# Interest in a plansbuilt, LSA/microlight amphibian?

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#### WurlyBird

##### Well-Known Member
This thread has actually had me thinking of how I would configure an amphib if I were to design it from scratch. I am thinking Buccaneer or Searey sized hull only about 1/2 to 2/3 as long after the step as before. The engine mounted to give as low of a thrust line as possible while keeping the prop out of the water. There would be water wings instead of sponsons to keep water from splashing into the prop as well as house the landing gear which would probably be trike fashion, here's why. The tail could be mounted on two booms trailing from the wing similar to a Quicksilver but without all the flying wires hopefully. This way the prop can be lowered to where it would normally interfere with the tail boom on most other designs. Honestly, you probably cant get it much lower then they did with the Icon, but what's the point of copying something already out there (almost)? The lift struts could mount somewhere mid point or farther out on the water wings leaving a pretty open area immediately around the cockpit. Something like the Searey sliding canopy until I figure out something better.

After I wrote all that above I sketched it out, pretty poorly, but it looked familiar. I did a quick search and apparently I want a small version of the Sikorsky S-38.

That is a good looking sea plane. I like the way the wing is raised above the engines and everything above the cabin is supported with struts. Very open looking and while it certainly has more drag then a nice pylon or fairing you would get more unobstructed air for the prop as well as a larger wing area. I guess it can be a tail dragger as well, even better. And forget LSA, mine will be a 2+2 so it can be used for the whole family.

#### cluttonfred

##### Well-Known Member
HBA Supporter
Or to bring it down to LSA scale, how about an amphibious version of the Ramsey Flying Bathtub! I'm not entirely serious, but not entirely joking, either.

#### WurlyBird

##### Well-Known Member
I like it! You would have to either move the engine up on top of the wing or make prop tips that are water compatible though.

#### Rick McWilliams

##### Well-Known Member
Seaplanes always want more power. The water drag at hump speed is often the limiting force. An aircraft with a gtow of 1430 pounds will need more than 220 pounds of thrust at about 18 knots speed. The normal long hull will have the lowest hump drag.

A low power seaplane will need to be very light and might benefit from some kind of short term power boost. JATO would be really fun.

#### oriol

##### Well-Known Member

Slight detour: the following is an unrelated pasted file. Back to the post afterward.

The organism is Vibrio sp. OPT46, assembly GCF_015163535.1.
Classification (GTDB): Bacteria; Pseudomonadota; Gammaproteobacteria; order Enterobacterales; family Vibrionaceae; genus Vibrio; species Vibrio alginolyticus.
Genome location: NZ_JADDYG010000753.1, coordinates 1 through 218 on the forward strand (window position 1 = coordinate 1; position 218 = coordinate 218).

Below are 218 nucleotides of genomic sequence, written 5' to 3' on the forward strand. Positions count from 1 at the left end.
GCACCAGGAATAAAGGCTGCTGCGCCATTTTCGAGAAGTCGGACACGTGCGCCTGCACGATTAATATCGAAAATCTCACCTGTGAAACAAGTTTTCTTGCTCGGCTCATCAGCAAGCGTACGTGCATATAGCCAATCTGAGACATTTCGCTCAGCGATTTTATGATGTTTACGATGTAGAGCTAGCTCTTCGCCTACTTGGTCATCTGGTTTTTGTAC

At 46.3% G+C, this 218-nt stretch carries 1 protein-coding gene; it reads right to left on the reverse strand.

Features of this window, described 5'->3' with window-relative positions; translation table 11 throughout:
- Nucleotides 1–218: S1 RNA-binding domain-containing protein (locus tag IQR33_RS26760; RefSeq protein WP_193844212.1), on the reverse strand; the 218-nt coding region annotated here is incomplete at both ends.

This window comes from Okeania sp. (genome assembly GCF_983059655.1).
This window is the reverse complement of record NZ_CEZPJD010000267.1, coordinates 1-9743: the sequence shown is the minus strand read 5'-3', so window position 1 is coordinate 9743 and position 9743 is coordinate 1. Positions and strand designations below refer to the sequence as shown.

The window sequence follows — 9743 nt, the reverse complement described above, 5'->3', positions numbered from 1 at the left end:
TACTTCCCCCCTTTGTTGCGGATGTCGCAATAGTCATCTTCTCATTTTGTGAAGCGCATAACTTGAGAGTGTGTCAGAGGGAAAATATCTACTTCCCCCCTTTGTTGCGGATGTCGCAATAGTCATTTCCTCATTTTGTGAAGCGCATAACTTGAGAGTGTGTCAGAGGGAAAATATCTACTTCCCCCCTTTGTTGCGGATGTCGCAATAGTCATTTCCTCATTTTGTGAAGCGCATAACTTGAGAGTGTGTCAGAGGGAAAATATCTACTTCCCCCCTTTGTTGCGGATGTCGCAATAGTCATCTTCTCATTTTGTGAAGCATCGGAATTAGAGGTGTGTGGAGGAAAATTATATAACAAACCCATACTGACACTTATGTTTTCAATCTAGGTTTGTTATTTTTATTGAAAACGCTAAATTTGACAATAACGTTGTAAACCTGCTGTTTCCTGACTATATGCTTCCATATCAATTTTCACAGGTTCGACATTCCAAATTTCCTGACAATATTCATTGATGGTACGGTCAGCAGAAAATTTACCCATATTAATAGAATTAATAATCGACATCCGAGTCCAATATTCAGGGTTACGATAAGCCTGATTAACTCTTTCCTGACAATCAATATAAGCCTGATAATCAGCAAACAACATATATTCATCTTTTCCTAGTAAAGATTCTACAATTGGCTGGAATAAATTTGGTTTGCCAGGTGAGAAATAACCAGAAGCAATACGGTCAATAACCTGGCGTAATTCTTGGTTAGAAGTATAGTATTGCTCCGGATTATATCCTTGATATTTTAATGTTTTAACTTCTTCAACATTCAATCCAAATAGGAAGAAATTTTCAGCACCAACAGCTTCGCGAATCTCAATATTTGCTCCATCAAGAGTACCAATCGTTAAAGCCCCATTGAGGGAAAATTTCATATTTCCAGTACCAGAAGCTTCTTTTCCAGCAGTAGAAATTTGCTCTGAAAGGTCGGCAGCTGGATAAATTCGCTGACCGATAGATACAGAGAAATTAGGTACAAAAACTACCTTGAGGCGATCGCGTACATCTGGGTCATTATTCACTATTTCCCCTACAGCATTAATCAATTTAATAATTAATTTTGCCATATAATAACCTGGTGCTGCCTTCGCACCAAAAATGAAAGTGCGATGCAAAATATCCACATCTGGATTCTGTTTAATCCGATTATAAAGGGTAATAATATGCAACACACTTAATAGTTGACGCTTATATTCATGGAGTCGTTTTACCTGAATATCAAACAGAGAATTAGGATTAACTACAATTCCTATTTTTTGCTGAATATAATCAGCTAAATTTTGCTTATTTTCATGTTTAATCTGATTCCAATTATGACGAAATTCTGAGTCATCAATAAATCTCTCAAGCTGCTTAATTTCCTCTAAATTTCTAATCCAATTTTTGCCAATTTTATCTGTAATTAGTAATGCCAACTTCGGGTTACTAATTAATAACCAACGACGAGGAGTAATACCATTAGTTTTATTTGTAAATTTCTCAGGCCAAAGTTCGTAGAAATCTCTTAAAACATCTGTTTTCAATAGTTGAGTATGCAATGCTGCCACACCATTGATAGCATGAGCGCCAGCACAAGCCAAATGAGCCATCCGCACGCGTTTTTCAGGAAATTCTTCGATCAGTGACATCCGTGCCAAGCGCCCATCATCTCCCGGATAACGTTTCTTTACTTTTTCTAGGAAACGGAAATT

In case you decide to use the long nose configuration you can do like many launch boats (Picture 1), use the nose as a sitting/solarium area: only use it when the amphib is on the water not during the flight (weight and balance issues etc...).

The nose area can provide too a way to get in/out the airplane, like in launch boats, so that you don´t have to build side doors (picture 2), the nose height would be equivalent to side windows: it would be equally difficult to get in/out the cabin in both ways.

Another option if you are compelled to put the prop above the cabin is to benefit from that and keep the nose clean of any item that restricts the occupants view.
You can subsitute the standard config of the long hull by using two big floaters ,a catamaran like solution, most amphibian modificated Cessnas do that (picture 4). The result might look like (or better!) this russian ekranoplane (picture 3), to be able to land on the ground also you should need four wheels, like most Kamov helicopters or again amphibian Cessnas (picture 5).

Oriol

#### Himat

##### Well-Known Member
The choices out there for amphibious homebuilts are pretty limited if you don't have deep pockets for a sophisticated kit. I am primarily thinking of boat-hull amphibians, not regular landplanes on floats. Among the plansbuilt options out there, most are decades old and too heavy for U.S. LSA/Sport Pilot limit of 1,430 lbs (648 kg) gross for seaplanes. Even the Volmer VJ-22 Sportsman, while it could work if built light, is too heavy if already built and certificated at 1,500 lbs gross. Just about all of them are way too heavy for the European microlight limits of 495 kg (1091 lbs).

If I were tackling an amphibian, I'd want to keep it light to stay within microlight limits and get adequate performance from an inexpensive engine like a 2.1 liter VW (Aerovee, Great Plains, etc.). A Rotax 912 would probably be a better choice for this application, but at two- to three-times the price. The VW engine also implies generous wing area and modest speeds, which has the side benefit of keeping the hulls stresses down (water is "harder" than it appears!). I think I'd want to go with a light plywood hull and either wood-and-fabric or aluminum-tube-and-fabric wings and tail surfaces.

Let me stop there. Would anyone else be interested in a light amphibian along these lines? If so, what other characteristics would you like to see? Modern or retro? Monoplane or biplane? Open or closed cockpit? Tractor or pusher? Side-by-side, staggered or tandem seating?

Cheers,

Matthew
Ok, you want a two seat aeroplane within the microlight or LSA rules. To me a Dornier Libelle inspired aircraft look promising. First the specifications of the original airplane, from Dornier Libelle - Wikipedia, the free encyclopedia (Dornier Do A):
• Crew: 1
• Capacity: 2 passengers
• Length: 7.18 m (23 ft 7 in)
• Wingspan: 8.5 m (27 ft 11 in)
• Height: 2.27 m (7 ft 5 in)
• Wing area: 14 m2 (150 sq ft)
• Empty weight: 420 kg (926 lb)
• Gross weight: 640 kg (1,411 lb)